This Saturday, at PAX East, I had the pleasure of attending the "Plot vs Play" panel, moderated by Joystiq's Ben Gilbert and Kotaku's own Jason Schreier. The panel brought together three developers who have all worked on landmark, story-driven games to discuss their differing philosophies on the presence and purpose of story in gaming.
Ken Levine (BioShock, System Shock 2), Chris Avellone (Planescape: Torment, Fallout: New Vegas) and David Gaider (Knights of the Old Republic, Dragon Age: Origins) are all developers on games known for their gripping stories and worlds. And yet, each of the three brings in a very different outlook on the entire point of story writing, and works on games that represent different approaches entirely to storytelling.
The differences in core philosophy shone right from the start of the panel, which opened with a short but complicated question: why does narrative matter in games?
Gaider answered first, saying, "I think the importance of narrative is to give the player a reason to care. Any game can offer you great-looking models and great-looking levels... It's giving the player a reason to care about the goals you're providing them in the game." He continued:
What it provides that regular media doesn't is the interactivity, right? You can have great stories in a film but it's the level, it's the part where the player is personally invested in their own character and their own story that can bring it up to the next level. There's a lot of talk about whether games are art, and no one seems to question that about a movie or a book, but in games their element of interactivity lets the player be partly an author along with the game's creator and that's unusual, that's weird. And from an outsider perspective that doesn't add anything — that's why there's all this discussion, because they don't see the value for the person who's playing the game, how to them that elevates the story and makes the stakes much higher. I think that's what's important.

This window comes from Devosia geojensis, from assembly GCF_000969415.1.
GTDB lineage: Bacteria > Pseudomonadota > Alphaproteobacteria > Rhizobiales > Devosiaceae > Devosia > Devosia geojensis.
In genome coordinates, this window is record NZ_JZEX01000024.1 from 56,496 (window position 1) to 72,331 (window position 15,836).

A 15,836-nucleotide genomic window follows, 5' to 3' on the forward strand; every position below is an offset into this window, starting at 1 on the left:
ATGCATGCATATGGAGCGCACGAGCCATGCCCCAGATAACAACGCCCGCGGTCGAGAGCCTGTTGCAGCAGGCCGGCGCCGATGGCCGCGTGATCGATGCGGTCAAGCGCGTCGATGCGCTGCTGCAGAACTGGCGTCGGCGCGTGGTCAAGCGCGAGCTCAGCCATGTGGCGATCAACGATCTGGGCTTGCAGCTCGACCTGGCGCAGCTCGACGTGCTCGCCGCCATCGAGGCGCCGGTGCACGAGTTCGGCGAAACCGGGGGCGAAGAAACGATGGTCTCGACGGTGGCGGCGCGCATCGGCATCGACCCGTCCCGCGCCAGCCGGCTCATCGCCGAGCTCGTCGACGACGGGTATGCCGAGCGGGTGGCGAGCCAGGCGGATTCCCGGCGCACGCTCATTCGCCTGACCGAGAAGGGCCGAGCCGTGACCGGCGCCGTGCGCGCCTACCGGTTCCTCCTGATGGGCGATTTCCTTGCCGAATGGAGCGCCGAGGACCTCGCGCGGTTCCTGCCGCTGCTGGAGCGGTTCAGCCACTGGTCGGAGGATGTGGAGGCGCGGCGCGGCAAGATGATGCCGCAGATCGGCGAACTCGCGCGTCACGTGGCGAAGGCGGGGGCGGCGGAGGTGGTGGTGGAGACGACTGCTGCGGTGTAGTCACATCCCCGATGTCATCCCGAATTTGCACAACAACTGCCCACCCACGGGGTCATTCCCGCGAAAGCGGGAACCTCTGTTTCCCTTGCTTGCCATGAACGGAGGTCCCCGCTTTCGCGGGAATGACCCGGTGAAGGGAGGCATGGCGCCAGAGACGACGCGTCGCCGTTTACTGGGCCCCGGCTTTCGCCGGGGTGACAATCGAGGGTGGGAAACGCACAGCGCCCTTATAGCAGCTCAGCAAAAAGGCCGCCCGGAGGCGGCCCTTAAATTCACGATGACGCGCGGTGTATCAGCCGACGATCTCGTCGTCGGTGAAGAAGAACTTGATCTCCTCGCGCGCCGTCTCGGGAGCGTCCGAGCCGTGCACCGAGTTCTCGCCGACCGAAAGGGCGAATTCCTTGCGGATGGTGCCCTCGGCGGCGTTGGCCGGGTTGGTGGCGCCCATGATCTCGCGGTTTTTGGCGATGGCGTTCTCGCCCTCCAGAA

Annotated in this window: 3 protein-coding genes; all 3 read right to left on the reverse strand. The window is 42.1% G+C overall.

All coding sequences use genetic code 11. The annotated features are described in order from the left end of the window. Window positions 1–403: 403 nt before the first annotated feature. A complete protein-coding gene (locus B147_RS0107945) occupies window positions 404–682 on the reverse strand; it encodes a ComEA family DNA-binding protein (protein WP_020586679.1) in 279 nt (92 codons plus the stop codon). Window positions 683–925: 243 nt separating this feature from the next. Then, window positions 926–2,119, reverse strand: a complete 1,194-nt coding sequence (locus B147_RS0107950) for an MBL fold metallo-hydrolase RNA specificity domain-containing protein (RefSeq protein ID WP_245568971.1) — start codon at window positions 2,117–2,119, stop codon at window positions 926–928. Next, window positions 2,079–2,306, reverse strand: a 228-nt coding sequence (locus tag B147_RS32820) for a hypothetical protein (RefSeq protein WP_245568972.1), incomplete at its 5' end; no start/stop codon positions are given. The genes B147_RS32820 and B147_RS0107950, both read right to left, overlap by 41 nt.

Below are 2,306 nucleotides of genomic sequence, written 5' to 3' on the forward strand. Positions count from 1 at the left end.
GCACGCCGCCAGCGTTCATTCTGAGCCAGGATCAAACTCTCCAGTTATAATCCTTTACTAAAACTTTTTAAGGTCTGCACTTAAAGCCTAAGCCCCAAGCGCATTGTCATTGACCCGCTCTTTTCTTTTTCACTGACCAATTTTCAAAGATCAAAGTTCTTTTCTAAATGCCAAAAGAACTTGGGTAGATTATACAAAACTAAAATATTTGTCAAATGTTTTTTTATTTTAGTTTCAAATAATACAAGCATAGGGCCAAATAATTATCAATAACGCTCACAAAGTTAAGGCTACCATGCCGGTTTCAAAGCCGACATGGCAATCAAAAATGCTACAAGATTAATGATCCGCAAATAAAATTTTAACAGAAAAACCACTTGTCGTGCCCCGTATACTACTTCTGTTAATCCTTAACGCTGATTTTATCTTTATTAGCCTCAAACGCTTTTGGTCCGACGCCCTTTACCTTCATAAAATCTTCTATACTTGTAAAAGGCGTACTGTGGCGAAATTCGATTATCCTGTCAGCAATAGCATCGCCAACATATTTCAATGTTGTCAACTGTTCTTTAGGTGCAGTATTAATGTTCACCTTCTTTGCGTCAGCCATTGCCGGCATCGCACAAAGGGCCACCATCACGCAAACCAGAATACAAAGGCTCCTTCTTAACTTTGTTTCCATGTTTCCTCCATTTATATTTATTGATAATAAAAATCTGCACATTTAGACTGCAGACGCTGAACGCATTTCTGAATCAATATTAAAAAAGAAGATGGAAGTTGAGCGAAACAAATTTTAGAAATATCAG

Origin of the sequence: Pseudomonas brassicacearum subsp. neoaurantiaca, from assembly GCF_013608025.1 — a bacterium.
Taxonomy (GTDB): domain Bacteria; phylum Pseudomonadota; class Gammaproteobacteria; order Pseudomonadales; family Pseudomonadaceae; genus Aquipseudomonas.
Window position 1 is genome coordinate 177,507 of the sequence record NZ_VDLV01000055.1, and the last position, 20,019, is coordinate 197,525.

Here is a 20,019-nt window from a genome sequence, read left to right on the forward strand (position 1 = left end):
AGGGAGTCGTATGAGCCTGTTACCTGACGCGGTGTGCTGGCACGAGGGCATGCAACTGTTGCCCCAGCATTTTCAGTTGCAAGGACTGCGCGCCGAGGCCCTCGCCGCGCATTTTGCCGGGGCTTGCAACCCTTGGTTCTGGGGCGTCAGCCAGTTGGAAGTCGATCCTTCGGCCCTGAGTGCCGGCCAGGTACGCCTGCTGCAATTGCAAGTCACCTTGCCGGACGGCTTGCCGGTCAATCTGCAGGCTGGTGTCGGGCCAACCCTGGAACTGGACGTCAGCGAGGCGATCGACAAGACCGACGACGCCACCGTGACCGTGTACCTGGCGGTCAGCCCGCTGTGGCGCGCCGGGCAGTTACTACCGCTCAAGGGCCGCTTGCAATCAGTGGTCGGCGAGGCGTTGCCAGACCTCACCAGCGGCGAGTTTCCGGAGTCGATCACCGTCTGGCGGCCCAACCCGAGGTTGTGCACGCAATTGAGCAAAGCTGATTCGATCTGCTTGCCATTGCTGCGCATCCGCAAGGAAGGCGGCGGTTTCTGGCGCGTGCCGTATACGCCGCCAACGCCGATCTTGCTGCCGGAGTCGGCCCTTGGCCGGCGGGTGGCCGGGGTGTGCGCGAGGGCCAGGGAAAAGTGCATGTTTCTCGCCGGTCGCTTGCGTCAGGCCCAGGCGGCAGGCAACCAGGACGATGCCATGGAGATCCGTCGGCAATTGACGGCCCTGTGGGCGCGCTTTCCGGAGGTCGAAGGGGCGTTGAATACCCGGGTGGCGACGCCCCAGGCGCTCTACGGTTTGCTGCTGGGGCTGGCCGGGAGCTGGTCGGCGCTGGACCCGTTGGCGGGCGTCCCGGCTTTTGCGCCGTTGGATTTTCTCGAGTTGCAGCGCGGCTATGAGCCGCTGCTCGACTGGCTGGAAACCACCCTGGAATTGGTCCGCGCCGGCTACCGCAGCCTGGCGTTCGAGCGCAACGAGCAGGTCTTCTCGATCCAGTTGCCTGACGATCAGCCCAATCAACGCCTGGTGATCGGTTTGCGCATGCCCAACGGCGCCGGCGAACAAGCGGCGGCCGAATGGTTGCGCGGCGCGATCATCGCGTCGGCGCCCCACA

Avellone's response, meanwhile, challenged the idea that the story a game designer can write matters at all. Instead, he explained, the systems that designers put into a game can let the player tell their own, more compelling story. He had found that perhaps the best role of a narrative designer was to "ultimately let the systems and the player's interaction with those actually create their own story". He cited experience with Fallout: New Vegas, describing the way a player brought more to the game than he could ever have intentionally written in: